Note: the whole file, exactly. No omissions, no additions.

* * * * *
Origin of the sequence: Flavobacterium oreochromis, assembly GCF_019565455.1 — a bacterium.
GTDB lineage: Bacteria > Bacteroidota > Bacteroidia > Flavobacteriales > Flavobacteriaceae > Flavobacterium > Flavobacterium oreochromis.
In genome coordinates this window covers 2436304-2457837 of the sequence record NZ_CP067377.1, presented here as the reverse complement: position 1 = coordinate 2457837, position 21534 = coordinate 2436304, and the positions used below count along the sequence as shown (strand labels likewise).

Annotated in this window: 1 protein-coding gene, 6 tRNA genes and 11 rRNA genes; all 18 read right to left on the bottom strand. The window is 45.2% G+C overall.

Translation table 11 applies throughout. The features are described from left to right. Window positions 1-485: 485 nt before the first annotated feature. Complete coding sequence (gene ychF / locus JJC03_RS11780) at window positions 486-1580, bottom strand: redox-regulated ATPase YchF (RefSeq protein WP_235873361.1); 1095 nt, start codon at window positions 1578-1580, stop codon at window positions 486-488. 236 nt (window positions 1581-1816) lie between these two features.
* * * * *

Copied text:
Origin of the sequence: Flavobacterium oreochromis, assembly GCF_019565455.1 — a bacterium.
GTDB lineage: Bacteria > Bacteroidota > Bacteroidia > Flavobacteriales > Flavobacteriaceae > Flavobacterium > Flavobacterium oreochromis.
In genome coordinates this window covers 2436304-2457837 of the sequence record NZ_CP067377.1, presented here as the reverse complement: position 1 = coordinate 2457837, position 21534 = coordinate 2436304, and the positions used below count along the sequence as shown (strand labels likewise).

Annotated in this window: 1 protein-coding gene, 6 tRNA genes and 11 rRNA genes; all 18 read right to left on the bottom strand. The window is 45.2% G+C overall.

Translation table 11 applies throughout. The features are described from left to right. Window positions 1-485: 485 nt before the first annotated feature. Complete coding sequence (gene ychF / locus JJC03_RS11780) at window positions 486-1580, bottom strand: redox-regulated ATPase YchF (RefSeq protein WP_235873361.1); 1095 nt, start codon at window positions 1578-1580, stop codon at window positions 486-488. 236 nt (window positions 1581-1816) lie between these two features.